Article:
The live discussion also prodded colonial research methodologies. Colonial legacy has imposed and naturalized racial, political and social hierarchies. One key aspect of this "coloniality of power", a term popularized by Peruvian sociologist Aníbal Quijano, is the imposition of a superior, detached, and neutral system of knowledge which centers Western subjectivity, culture, and knowledge production and denies, erases, and represses other modes of knowledge production. Colonized subjects and their mode of knowledge are inscribed as inferior to settler colonial science and knowledge. This is, in the words of Colombian philosopher Santiago Castro-Gomez, "the hubris of the zero point". Some participants called for a revisiting or re-evaluation of research to decolonize the power relations engraved in Western methodologies. This invokes re-imagining the "object" of research or of collapsing the subject-object frame of colonial research. It no longer sees in the knowing subject or the researcher the ability to map the world, classify people, address their problem, and seek what is good for them, but posits that research must be framed from within the voice of the stakeholders. Indeed, the researcher and the researched – a problematic distinction in and of itself – should collaboratively work together and their findings be community owned. The challenge is to develop a reciprocal methodology whereby life is regenerated rather than subjugated to the power systems embedded in colonial legacy. To decenter colonial voices and center subaltern voices, some participants shared the importance to challenge current citational practices and politics. What forms of knowledge get silenced, erased, and misrecognized due to certain academic practices and standards? Citational practices, for instance, gives the written text primacy over oral tradition and other forms of knowledge recording. Decentering colonial knowledge means challenging the primacy of the written text as the only recognizable form of knowledge.
Colonialism as violence
There was also a discussion on the forms of violence enacted by colonialism. Three types of violence were distinguished by a participant: individual violence, structural violence and cultural violence. The latter is very deep and almost imperceptible, but it is one of the elements in which coloniality of power operates. Colonialism has created cultural systems that revolve around a Eurocentric hierarchy and imposed the production and reproduction of certain goods at the cost of regenerative life. As Frantz Fanon states, violence is the 'natural state' of colonialism. It is not always violent by dint of bayonets and cannons, but by the views which dehumanize the colonized. Violence is then brought into the home and into the mind of the colonized as their world is transgressed, violated, and subjugated. How should community-based research address this surreptitious, amorphous, and cunning form of violence?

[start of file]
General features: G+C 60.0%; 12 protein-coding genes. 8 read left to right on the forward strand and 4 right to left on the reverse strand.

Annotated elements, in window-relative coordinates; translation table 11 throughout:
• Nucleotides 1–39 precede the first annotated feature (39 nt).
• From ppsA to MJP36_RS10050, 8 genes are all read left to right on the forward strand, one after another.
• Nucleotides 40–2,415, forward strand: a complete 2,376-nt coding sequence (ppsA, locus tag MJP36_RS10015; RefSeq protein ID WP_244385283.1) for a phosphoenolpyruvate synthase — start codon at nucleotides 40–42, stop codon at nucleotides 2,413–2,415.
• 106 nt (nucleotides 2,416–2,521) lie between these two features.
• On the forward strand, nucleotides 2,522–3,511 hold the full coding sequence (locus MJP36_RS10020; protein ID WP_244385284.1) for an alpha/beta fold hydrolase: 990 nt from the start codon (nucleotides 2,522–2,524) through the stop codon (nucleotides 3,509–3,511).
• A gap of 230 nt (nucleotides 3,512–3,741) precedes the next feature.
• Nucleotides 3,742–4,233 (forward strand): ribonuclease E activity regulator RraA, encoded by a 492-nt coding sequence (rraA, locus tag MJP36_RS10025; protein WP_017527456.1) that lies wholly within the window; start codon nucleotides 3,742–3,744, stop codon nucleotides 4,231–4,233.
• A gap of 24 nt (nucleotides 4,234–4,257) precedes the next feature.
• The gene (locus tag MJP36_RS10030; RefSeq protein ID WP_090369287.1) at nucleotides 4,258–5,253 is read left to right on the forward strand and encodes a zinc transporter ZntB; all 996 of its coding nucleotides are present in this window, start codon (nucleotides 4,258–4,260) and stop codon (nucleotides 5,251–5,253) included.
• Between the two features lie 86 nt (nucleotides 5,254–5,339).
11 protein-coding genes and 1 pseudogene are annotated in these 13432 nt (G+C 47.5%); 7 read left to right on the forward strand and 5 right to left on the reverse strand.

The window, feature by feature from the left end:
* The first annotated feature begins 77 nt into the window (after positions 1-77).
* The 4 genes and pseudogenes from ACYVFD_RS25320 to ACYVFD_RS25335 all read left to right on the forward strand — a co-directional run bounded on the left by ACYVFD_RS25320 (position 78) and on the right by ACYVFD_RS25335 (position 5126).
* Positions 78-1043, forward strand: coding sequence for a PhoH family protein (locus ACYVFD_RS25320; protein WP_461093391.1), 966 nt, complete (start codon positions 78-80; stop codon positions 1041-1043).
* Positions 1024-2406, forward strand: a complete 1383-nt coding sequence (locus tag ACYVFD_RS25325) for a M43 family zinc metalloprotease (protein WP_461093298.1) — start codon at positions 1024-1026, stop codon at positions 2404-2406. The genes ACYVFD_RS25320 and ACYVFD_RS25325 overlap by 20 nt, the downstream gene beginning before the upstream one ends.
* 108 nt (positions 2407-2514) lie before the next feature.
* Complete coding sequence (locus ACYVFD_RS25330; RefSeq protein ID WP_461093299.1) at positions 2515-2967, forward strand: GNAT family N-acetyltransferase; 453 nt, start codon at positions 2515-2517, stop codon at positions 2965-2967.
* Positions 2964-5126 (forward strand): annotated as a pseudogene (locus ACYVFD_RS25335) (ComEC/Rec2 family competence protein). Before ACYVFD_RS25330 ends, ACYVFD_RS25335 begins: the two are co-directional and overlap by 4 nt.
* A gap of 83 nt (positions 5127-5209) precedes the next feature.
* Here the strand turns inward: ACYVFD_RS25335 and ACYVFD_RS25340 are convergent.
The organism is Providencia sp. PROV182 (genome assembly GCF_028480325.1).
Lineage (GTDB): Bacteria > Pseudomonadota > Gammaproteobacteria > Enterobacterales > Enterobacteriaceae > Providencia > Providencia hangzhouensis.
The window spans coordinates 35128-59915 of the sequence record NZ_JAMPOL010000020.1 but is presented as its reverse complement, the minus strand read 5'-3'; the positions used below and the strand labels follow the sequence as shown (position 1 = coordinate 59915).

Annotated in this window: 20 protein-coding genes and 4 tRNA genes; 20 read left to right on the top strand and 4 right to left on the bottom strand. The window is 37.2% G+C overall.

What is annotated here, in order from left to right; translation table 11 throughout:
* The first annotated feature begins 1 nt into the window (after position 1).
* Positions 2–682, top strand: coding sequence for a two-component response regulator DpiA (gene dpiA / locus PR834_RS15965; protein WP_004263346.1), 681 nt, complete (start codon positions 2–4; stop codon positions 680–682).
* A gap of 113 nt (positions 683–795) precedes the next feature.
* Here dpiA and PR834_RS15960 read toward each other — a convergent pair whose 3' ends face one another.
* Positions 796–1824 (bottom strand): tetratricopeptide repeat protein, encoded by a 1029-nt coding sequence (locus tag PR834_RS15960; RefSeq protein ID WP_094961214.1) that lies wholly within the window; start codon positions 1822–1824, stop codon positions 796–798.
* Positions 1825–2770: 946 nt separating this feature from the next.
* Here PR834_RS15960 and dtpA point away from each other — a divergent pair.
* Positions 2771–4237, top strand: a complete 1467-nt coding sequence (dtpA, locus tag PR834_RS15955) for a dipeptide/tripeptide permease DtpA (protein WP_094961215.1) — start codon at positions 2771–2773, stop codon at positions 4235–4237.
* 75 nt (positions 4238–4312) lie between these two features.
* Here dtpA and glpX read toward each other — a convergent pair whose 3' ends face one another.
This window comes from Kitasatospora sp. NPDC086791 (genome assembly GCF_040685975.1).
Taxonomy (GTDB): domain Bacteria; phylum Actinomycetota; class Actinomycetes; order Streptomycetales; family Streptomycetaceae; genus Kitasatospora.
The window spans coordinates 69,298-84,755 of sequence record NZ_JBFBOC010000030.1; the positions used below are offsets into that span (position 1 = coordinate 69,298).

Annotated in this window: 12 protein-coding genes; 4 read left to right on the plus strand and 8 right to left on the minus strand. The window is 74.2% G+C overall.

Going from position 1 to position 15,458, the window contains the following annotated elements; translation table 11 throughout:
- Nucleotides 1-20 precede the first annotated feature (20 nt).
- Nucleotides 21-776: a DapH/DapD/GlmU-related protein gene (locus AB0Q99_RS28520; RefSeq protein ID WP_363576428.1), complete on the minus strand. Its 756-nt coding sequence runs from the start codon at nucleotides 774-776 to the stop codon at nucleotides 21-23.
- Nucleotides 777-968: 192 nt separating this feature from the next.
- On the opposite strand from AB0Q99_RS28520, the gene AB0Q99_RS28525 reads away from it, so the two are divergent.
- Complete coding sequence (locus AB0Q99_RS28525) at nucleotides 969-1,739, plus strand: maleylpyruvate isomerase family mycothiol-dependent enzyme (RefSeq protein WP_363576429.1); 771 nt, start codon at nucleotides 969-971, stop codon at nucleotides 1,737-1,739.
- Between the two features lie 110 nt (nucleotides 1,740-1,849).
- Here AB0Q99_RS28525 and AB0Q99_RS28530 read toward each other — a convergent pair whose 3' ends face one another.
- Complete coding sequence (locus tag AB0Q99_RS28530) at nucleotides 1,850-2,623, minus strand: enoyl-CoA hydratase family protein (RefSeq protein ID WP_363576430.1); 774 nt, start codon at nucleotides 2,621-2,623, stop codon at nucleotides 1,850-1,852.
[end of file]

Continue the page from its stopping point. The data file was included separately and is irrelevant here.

"How to move the pieces of the puzzle?"
If you only experience the trunk, how can we fully understand and engage with the whole elephant? Catherine Hopper's use of the elephant analogy is fitting as it foregrounds the gordian knot when addressing decolonization. As experiences are limited and information is parsed, Western knowledge has failed to discern and assess colonial legacies and its hold on people's subjectivities and cultures. How can we address this haunting colonial shadow? Some hints were thrown around. Participants addressed the importance of revisiting, changing and reimagining education. The dominant curriculum has silenced voices and empowered colonial narratives. There was recognition that introducing decolonial topics to younger age groups has been positive and, citing Mary Simon, that decolonization involves a subjective transformation, a personal engagement with stories, experiences, and relationships. In addition, efforts towards acknowledgement and recognition are paramount steps to address colonial distrust between communities, foster reciprocity and see decolonial forms of living. The most pressing and the most cherished skill has been to discover, hone and undertake the act of listening to silenced voices. If coloniality constantly ingests, as Boaventura de Sousa Santos names it, 'epistemicide' - the killing, silencing, annihilating, and devaluating other knowledge systems - it is foremost to grapple with the act of listening. Deep listening is a decolonial praxis which invokes disrupting dominant language forms, knowledge systems and dominant forms of subjectivity. It is an act of unlearning whereby decolonization goes beyond theorization. It also involves moving the pieces that produce and reproduce the coloniality of power. Changing school curriculum, introducing new educational forms, unlearning systemic models, and decolonizing academic spaces were some of the actions mentioned. In addition, reciprocal research methodologies and epistemic disobedience come to the fore as pieces for imagining new decolonial futures.
Decoloniality hinges upon addressing the colonial elephant in the room. Catherine Hopper's provocation struck a deep note of reflection and action for decoloniality. Key questions stood out from the discussion notes: What needs to change for decolonization to happen? What do we mean by "our society"? How can we move beyond identity politics? How can we overcome colonial distrust? And how do we rehumanize the dehumanized? Perhaps these questions can be important departures for our actions going forward as we tussle with the elephant in the room. The discussions have invigorated, for me at least, a new sense of urgency in grappling with coloniality in our everyday life. Language, knowledge and violence are centerpieces that shape everyone's imagination. To shear off the colonial imagination starts by heeding the elephant in the room.